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The EU keeps calm and carries on as UK wrestles with itself

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Across the European Union, a grim acceptance is taking hold that London may not wish to reach a deal, and that the British government’s actions may have already made one impossible even if it does.

“The chances that all this will lead to a no-deal, because the British government decided it actually doesn’t want to have a deal, is by now the overriding sentiment in the parliament,” said the European Parliament’s Brexit rapporteur, the Dutch Labour MEP Kati Piri.

“Even if it was a tactic, it was a destructive one,” she said of the British government’s introduction of the internal markets Bill, which would reverse parts of the Brexit withdrawal agreement reached less than a year ago. “It destroyed all faith in the negotiations.”

Yet the prospect of a crash-out does not command the attention it once did. 

Across the continent, national capitals are focusing on containing Covid-19 and managing its economic fallout. In Brussels, this week’s showpiece is the state of the union address of European Commission president Ursula von der Leyen, who is expected to address climate change and the future of the bloc as it navigates its way out of the pandemic.

The European Parliament is debating rule of law in Poland, the poisoning of Russian opposition leader Alexei Navalny, turmoil in Belarus, and aggressive Turkish policies in the eastern Mediterranean. Brexit does not feature.

This is partly because it’s structurally cordoned off. The national capitals handed their joint negotiating mandate to Michel Barnier earlier this year, and got on with other business. Preparations for no deal began in earnest in the last period of high drama in 2019; they were already dusted off in July, when it became clear talks were going nowhere.

Neither is there much to debate. London could have played divide and conquer on, for example, fish. But a threat to renege on a previous agreement made less than a year ago was only ever going to provoke a unified response of shock, annoyance, and hardened attitudes.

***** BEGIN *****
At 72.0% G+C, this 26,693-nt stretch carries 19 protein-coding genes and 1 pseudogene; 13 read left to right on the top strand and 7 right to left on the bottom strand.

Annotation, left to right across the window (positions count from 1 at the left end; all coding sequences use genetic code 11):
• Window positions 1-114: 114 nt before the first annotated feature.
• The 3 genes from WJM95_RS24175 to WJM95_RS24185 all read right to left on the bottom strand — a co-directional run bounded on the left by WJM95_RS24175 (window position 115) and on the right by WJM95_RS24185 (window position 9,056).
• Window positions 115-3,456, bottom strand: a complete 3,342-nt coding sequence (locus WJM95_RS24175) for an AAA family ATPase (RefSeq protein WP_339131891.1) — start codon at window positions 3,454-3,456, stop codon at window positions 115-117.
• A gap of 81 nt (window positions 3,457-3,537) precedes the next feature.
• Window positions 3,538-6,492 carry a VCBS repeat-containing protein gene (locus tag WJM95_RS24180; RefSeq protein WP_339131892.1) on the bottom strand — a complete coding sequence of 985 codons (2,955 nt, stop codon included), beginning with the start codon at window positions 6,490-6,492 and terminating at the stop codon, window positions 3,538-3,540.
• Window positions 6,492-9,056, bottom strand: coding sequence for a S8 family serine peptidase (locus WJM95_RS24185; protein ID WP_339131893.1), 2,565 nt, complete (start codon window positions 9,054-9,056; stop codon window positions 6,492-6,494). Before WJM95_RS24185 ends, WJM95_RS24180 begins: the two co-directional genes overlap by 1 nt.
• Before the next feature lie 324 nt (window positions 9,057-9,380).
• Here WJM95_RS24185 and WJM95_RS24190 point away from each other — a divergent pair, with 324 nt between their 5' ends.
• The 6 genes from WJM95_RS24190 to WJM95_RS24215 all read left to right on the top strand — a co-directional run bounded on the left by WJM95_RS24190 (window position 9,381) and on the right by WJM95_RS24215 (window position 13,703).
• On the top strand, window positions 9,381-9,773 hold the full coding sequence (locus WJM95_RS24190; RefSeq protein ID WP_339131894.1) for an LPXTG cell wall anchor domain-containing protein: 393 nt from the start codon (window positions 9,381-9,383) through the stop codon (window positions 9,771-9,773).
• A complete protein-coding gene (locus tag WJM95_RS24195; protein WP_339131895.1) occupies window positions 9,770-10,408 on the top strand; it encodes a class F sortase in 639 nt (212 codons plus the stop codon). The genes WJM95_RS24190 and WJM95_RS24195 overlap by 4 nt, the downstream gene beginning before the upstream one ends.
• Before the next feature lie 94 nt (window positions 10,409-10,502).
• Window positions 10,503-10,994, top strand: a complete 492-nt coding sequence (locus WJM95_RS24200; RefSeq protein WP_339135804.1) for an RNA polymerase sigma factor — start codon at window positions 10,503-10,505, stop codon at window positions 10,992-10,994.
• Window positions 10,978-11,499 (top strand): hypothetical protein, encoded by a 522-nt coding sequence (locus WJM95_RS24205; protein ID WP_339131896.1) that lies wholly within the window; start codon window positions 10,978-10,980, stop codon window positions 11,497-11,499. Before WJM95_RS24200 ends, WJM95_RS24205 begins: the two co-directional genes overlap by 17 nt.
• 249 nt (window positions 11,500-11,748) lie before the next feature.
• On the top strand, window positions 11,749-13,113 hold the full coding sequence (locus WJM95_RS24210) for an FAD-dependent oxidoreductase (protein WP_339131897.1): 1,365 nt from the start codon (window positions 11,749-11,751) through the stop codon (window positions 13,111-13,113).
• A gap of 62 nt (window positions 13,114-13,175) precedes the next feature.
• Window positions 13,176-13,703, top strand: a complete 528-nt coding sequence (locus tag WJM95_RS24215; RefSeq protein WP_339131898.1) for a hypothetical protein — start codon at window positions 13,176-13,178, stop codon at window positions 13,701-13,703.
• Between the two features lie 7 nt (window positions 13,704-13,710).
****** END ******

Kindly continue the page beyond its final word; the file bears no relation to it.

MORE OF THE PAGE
For now the EU is “full of patience”, a source close to the talks said. “Ready for negotiations, if the other side wanted.” The commission has given the British government until the end of the month to reverse its plans. In the meantime contacts continue. Barnier is expected to meet his counterpart David Frost in Brussels this week.

The fireworks in London are seen as Britain yet again negotiating with itself, as the political class there wrestles with an unpalatable inevitability it has long struggled to accept. This is that once the EU side adopted a position that there could be no border across the island of Ireland, a deal could only be reached in two scenarios.

Either the United Kingdom could remain so closely in line with the EU that no borders would be required anywhere: the minimal-disruption option preferred by the Irish Government and many other member states. Or, Northern Ireland would have a special arrangement to stay in line with the EU, entailing checks along the Irish Sea border, instead of on the land. Britain could diverge at will, depending on how intensive it was willing to allow those checks to be.

Prime minister Theresa May chose the first option and was deposed. Her successor Boris Johnson negotiated, signed, and won an election on the back of the second. If he now accepts neither, there cannot be a deal.

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